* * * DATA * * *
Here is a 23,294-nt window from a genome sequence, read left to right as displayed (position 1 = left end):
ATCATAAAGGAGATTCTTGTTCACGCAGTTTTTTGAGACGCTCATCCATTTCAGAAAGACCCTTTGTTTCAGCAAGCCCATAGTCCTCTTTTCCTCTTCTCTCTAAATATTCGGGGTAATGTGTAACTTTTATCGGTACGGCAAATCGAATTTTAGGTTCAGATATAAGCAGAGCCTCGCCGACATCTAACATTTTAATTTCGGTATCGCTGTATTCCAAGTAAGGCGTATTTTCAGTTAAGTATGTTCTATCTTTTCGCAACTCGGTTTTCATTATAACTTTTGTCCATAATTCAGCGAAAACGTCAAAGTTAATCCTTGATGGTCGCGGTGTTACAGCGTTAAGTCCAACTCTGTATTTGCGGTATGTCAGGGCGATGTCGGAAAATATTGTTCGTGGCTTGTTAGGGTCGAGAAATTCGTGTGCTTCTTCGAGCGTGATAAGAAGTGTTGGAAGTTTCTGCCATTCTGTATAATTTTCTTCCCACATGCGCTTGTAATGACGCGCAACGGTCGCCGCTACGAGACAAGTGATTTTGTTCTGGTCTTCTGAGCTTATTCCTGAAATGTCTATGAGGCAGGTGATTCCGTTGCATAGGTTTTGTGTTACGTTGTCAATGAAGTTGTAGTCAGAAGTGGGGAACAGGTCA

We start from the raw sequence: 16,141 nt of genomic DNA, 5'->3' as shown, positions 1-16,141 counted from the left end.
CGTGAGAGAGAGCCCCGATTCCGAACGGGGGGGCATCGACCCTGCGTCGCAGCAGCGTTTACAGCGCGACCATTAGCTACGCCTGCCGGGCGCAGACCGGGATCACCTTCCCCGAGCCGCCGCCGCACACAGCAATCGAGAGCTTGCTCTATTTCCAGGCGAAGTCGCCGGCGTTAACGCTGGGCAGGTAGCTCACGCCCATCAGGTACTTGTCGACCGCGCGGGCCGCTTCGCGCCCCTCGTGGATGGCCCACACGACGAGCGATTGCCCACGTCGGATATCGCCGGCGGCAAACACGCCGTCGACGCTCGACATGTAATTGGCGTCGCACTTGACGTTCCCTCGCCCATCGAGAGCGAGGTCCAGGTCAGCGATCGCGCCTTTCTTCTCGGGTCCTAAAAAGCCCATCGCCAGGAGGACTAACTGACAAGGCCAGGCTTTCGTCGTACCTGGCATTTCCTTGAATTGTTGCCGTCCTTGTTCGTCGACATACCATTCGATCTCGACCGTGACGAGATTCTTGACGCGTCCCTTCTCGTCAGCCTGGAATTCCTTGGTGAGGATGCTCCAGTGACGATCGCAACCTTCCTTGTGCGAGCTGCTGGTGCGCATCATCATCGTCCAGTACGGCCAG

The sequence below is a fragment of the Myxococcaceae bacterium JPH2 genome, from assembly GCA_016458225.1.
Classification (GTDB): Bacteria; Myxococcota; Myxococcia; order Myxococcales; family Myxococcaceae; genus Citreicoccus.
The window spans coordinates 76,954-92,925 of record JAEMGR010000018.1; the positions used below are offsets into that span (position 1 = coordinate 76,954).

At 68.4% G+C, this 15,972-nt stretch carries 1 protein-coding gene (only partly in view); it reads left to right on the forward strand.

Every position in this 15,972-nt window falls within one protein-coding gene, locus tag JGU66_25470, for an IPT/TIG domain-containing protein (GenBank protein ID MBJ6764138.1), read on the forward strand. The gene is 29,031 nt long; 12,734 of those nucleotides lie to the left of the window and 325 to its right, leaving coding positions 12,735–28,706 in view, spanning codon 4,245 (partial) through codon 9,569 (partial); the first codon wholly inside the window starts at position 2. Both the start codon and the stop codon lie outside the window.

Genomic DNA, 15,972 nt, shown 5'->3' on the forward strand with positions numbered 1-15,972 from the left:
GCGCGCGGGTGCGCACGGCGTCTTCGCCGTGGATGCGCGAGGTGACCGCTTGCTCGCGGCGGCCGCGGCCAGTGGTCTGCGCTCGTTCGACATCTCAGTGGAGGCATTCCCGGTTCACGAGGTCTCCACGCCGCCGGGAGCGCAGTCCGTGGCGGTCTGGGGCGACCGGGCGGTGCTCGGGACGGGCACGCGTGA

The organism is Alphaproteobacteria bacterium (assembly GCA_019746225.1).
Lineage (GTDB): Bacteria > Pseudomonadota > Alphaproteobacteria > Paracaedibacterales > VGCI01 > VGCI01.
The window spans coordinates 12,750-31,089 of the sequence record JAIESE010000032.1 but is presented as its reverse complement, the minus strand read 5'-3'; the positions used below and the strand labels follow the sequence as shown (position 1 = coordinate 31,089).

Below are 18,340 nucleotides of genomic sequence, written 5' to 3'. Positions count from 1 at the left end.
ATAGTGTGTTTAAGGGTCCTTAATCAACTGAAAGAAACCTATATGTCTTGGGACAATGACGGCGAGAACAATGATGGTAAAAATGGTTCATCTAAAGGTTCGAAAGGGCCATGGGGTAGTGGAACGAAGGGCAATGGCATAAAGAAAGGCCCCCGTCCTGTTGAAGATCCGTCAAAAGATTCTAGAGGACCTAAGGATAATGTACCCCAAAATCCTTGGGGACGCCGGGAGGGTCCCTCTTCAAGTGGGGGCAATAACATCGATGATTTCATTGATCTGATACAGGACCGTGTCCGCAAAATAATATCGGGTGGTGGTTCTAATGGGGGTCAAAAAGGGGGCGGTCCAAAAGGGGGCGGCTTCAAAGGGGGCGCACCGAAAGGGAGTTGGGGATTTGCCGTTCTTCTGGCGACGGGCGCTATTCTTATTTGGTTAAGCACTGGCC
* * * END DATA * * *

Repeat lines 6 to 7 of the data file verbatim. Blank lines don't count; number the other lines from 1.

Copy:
Classification (GTDB): Bacteria; Myxococcota; Myxococcia; order Myxococcales; family Myxococcaceae; genus Citreicoccus.
The window spans coordinates 76,954-92,925 of record JAEMGR010000018.1; the positions used below are offsets into that span (position 1 = coordinate 76,954).